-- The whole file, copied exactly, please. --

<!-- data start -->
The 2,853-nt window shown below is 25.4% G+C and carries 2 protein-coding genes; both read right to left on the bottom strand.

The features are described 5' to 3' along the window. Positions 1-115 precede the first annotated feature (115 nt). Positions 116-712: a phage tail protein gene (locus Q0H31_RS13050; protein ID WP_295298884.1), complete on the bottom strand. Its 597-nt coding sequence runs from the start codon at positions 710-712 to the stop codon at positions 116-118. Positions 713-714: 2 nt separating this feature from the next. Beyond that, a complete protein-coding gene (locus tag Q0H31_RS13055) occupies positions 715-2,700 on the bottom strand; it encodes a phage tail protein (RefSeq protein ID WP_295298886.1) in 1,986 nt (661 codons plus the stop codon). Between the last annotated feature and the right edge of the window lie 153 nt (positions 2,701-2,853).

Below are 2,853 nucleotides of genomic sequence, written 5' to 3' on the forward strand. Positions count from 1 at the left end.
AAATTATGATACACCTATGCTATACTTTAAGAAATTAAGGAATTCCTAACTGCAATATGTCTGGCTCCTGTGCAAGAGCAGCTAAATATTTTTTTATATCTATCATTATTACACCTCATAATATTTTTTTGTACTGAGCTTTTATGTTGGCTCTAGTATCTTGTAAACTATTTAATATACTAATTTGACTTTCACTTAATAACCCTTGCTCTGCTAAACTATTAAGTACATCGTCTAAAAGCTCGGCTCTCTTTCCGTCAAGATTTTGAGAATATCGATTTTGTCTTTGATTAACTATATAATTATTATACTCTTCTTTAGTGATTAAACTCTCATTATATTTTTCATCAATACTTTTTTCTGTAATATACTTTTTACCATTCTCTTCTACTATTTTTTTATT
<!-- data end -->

The 2,853-nt window shown below is 25.4% G+C and carries 2 protein-coding genes; both read right to left on the bottom strand.

The features are described 5' to 3' along the window. Positions 1-115 precede the first annotated feature (115 nt). Positions 116-712: a phage tail protein gene (locus Q0H31_RS13050; protein ID WP_295298884.1), complete on the bottom strand. Its 597-nt coding sequence runs from the start codon at positions 710-712 to the stop codon at positions 116-118. Positions 713-714: 2 nt separating this feature from the next. Beyond that, a complete protein-coding gene (locus tag Q0H31_RS13055) occupies positions 715-2,700 on the bottom strand; it encodes a phage tail protein (RefSeq protein ID WP_295298886.1) in 1,986 nt (661 codons plus the stop codon). Between the last annotated feature and the right edge of the window lie 153 nt (positions 2,701-2,853).

Below are 2,853 nucleotides of genomic sequence, written 5' to 3' on the forward strand. Positions count from 1 at the left end.
AAATTATGATACACCTATGCTATACTTTAAGAAATTAAGGAATTCCTAACTGCAATATGTCTGGCTCCTGTGCAAGAGCAGCTAAATATTTTTTTATATCTATCATTATTACACCTCATAATATTTTTTTGTACTGAGCTTTTATGTTGGCTCTAGTATCTTGTAAACTATTTAATATACTAATTTGACTTTCACTTAATAACCCTTGCTCTGCTAAACTATTAAGTACATCGTCTAAAAGCTCGGCTCTCTTTCCGTCAAGATTTTGAGAATATCGATTTTGTCTTTGATTAACTATATAATTATTATACTCTTCTTTAGTGATTAAACTCTCATTATATTTTTCATCAATACTTTTTTCTGTAATATACTTTTTACCATTCTCTTCTACTATTTTTTTATT